Joker assails ‘1017’

- Christina Mendez () - April 9, 2006 - 12:00am
The Senate committee that looked into President Arroyo’s declaration of a state of national emergency through Proclamation No. 1017 last February found the edict was an attempt to curtail freedom of the press.

While there are no franchise licenses for publications in the country, Sen. Joker Arroyo, chairman of the committee on justice and human rights, noted that the raid on the Daily Tribune office and any other attempt by the administration to muzzle the media is considered "anathema to the freedom of the press."

In the 31-page committee report, Senator Arroyo, a human rights lawyer during martial law, concluded that the government cannot close down or take over an entire newspaper just because an offending article is published for "the personal, isolated, and unlawful acts of one, two or more reporters or editors."

He also did he discount the possibility that Mrs. Arroyo could again proclaim a state of national emergency and use this against the media anew.

"Nothing can prevent them from doing it again, but I guess we will continue protesting it," the veteran lawmaker said, noting that there are pertinent laws covering libel, inciting to sedition, rebellion or subversion if the government wants to go after members of the media who may breach the limits of news reporting.

"You see, for as long as EO 464 is enforced, the executive has somehow defanged the Senate," he said, referring to the executive order issued by Mrs. Arroyo last year that prevents government officials from attending congressional inquiries without permission of the President.

Arroyo lamented that the President "succeeded in short-circuiting everything that the Senate" wants to do, and that even if the Senate came out with the report, the Senate cannot do anything.

Arroyo said the committee also found that there was an attempt to censor television stations during the height of the state of emergency declaration, citing the Marine standoff at Fort Bonifacio during which Malacañang executives reportedly requested TV networks to avoid showing live footage of the incident.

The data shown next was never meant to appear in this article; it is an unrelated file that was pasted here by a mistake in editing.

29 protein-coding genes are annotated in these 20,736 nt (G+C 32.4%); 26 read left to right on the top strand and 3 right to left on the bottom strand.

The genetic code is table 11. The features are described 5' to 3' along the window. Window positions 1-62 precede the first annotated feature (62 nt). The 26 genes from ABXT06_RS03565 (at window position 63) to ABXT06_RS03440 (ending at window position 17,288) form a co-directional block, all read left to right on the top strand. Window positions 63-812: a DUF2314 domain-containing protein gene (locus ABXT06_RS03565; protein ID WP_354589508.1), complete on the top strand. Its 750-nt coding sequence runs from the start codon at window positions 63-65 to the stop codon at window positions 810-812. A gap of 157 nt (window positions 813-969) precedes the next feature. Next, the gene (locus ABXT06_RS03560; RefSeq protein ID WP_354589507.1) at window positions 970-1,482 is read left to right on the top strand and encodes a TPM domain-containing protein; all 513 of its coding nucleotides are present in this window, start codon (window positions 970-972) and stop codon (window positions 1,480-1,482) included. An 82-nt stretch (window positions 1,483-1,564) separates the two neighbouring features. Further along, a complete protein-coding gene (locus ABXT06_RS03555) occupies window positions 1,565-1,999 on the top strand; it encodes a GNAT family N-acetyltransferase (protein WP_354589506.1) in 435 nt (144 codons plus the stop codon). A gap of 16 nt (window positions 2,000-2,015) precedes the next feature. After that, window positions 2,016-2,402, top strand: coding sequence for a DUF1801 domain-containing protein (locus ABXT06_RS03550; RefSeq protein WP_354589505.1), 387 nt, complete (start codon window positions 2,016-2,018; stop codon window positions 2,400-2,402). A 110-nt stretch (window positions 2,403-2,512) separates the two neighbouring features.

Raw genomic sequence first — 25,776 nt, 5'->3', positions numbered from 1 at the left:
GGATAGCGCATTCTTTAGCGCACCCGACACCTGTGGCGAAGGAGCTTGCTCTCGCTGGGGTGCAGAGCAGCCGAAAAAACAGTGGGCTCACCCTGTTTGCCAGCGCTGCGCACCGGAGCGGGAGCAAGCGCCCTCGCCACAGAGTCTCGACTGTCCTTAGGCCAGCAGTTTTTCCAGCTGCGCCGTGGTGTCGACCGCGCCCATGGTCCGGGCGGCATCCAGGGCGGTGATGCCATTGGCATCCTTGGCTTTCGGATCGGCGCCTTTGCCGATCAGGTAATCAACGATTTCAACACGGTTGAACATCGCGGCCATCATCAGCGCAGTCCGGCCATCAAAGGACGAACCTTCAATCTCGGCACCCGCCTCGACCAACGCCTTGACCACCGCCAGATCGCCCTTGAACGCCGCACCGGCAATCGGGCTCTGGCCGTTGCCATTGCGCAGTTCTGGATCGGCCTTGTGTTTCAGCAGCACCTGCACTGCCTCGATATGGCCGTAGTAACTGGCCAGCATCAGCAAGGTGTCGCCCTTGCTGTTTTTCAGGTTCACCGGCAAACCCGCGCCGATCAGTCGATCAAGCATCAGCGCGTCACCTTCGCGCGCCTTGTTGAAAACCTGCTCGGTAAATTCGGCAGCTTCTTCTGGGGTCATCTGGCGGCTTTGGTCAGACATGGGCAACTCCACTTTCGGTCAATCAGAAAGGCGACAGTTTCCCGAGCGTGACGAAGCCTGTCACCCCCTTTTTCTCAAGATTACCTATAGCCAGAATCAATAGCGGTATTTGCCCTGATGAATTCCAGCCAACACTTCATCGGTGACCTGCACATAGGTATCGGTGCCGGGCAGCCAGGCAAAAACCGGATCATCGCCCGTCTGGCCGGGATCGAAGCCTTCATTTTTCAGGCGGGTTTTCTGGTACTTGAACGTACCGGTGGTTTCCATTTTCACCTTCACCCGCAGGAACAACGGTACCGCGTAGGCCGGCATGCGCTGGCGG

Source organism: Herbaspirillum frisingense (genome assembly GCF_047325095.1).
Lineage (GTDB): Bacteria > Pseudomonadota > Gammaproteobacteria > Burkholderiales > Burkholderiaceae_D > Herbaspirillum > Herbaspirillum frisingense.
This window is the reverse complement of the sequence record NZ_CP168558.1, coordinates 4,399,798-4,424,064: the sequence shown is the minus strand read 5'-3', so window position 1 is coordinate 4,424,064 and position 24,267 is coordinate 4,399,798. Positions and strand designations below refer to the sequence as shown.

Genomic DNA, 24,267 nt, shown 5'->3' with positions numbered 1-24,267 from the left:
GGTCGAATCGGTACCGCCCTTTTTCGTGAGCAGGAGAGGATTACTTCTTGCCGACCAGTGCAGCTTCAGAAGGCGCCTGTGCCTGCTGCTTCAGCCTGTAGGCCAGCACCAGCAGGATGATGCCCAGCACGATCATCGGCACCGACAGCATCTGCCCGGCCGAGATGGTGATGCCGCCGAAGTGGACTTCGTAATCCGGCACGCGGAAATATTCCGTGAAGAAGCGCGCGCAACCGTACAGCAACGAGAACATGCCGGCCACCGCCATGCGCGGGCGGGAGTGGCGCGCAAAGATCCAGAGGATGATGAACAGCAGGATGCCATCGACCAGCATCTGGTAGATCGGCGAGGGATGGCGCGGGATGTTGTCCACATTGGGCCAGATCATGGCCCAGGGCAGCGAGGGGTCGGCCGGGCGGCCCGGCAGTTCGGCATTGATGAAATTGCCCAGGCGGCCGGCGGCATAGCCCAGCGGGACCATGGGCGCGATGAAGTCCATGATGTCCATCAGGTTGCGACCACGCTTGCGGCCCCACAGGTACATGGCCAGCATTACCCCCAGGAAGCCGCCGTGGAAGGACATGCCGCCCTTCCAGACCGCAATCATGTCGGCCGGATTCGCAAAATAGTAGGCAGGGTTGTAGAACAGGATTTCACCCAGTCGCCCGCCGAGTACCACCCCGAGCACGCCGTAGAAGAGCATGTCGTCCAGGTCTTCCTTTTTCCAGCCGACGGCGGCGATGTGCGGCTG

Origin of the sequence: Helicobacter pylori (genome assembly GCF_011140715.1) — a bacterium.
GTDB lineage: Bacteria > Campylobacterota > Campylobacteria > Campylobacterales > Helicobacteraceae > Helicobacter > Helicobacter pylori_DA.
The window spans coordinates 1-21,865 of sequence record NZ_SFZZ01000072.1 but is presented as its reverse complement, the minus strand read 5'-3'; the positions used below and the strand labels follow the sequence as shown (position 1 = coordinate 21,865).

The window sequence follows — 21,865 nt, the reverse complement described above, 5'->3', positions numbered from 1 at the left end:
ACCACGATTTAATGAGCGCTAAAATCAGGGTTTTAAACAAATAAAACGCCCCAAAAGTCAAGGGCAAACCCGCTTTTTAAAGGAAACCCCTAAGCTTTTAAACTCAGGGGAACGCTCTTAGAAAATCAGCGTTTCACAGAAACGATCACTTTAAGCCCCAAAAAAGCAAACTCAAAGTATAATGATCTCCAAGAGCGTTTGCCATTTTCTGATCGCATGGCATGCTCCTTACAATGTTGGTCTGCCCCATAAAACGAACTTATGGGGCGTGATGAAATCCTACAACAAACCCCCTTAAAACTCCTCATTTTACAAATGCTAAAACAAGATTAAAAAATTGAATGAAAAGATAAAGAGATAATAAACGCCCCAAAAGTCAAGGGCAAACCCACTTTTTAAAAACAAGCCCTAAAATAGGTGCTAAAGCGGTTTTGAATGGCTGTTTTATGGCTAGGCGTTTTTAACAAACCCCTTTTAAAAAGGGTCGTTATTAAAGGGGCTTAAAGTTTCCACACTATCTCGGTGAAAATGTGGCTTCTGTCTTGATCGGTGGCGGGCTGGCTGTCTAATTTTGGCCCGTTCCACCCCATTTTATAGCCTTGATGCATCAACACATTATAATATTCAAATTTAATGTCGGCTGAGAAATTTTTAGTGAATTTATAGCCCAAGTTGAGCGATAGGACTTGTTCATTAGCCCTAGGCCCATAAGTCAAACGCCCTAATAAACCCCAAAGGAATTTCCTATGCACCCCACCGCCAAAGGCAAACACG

He cited the need to review Section 5 of the Television and Franchise Bill, which provides for the right of the government "to authorize the temporary use and operation thereof by any agency of government."

According to Arroyo, the President used this provision to control the media during the state of national emergency.

Before Congress went on its Lenten recess last week, 12 senators adopted Committee Report 69 of the justice and human rights committee that condemned the conduct of media raids and warrantless arrests after the President issued Proclamation 1017 and declared the week-long state of emergency last Feb. 24 amid a reported coup threat.

Those who signed were Senators Arroyo, Pia Cayetano, Panfilo Lacson, Ralph Recto, Sergio Osmena III, Senate majority leader Francis Pangilinan and Senate minority leader Aquilino Pimentel Jr, Senate President Pro-Tempore Juan Flavier, Richard Gordon, Alfredo Lim Jamby Madrigal and Manuel Roxas II.

Those who pledged to sign the committee report were Senators Juan Ponce Enrile, Edgardo Angara, Bong Revilla Jr. and Manuel Villar.

"What else can we do? Our function is to investigate whether the attempt to muzzle media was a constitutional move on the part of the executive department and our findings deplored the way it handled these three occasions," Arroyo stressed.

The lawmaker expressed disappointment at National Telecommunications Commission Ronald Olivar Solis and Philippine National Police chief Director General Arturo Lomibao for their failure to appear before the inquiry by invoking EO 464.

Lomibao and Solis could have explained the rationale for their actuation, Arroyo said, "but in a demonstration of presidential arrogance, they were forbidden from doing so, as if to explicitly demonstrate that the President does not owe the Senate or the people an explanation for her actions."

In the Senate committee report, Arroyo said the primary objective of Proclamation 1017 was to control media because then the public would be allowed access to only news favorable to the government.

Arroyo cited again the office raid at The Daily Tribune, the supposed attempt to muzzle the Philippine Center for Investigative Journalism, and the threat of the NTC to close down television and radio stations at the height of the emergency rule.

Quoting Lomibao’s statements during media interviews, Arroyo said the Tribune raid "was thus planned not only to take over newspapers and periodicals but that the government wanted to engage in censorship."

He appealed to the media to remain vigilant against government actions that curtail press freedom. He said the country cannot be paralyzed by presidential proclamations that "practically handcuff" everyone, including the Senate.

"The fate and future of the country depends now on the Supreme Court," he said, emphasizing that without an SC ruling on the constitutional questions confronting the nation today, the situation will remain at a standstill.

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